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Language Education in ChinaPolicy and Experience from 1949$
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Agnes S.L. Lam

Print publication date: 2005

Print ISBN-13: 9789622097506

Published to Hong Kong Scholarship Online: May 2013

DOI: 10.5790/hongkong/9789622097506.001.0001

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Conclusion

Conclusion

Chapter:
(p.175) 5 Conclusion
Source:
Language Education in China
Author(s):

Agnes S. L. Lam

Publisher:
Hong Kong University Press
DOI:10.5790/hongkong/9789622097506.003.0005

In this chapter, the major findings on learner experience in the last half century in China have been summarized and the implications for the study of multilingualism have been discussed. Some current trends in language education in China in the teaching of Chinese, the promotion of English and the development of minority education have been highlighted and a few areas for further research have been pointed out. It remains for me to hope that a multilingual orientation in studying language education in China can continue to be adopted, not only because that is a more fruitful approach to understand the circumstances in China but also because a multilingual outlook to linguistic developments around the world is more culturally enriching. In modern human history, the language that spreads to other nations is often the language that has economic and political power. When the English-speaking world loses its pre-eminence by those yardsticks, other European languages and Asian languages may return to their former positions in the world. Hopefully, no single language will predominate over the globe ever again and the world will be truly multilingual.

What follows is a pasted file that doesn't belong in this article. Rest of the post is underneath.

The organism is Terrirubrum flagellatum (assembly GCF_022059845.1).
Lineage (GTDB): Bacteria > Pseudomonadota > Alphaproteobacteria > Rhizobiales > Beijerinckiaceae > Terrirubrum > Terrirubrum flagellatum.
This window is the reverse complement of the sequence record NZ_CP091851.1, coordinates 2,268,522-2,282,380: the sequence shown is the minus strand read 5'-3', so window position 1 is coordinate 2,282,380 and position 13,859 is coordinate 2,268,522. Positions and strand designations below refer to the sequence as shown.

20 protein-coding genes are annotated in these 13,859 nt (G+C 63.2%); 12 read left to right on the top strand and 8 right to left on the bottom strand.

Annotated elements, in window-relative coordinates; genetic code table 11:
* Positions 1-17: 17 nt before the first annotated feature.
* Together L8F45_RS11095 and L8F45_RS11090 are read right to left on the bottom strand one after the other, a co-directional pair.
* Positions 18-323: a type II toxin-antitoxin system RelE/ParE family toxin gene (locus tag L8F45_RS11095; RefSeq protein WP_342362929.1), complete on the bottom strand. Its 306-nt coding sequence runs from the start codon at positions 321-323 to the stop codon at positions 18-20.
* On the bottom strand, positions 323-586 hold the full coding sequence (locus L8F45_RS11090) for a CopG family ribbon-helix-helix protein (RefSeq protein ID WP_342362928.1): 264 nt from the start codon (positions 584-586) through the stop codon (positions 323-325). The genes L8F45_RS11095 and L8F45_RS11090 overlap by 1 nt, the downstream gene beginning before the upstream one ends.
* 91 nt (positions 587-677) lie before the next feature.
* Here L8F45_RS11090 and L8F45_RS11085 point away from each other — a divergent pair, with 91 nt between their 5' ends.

Keywords:   Multilingualism, Language education, Minority education, English, Chinese, China

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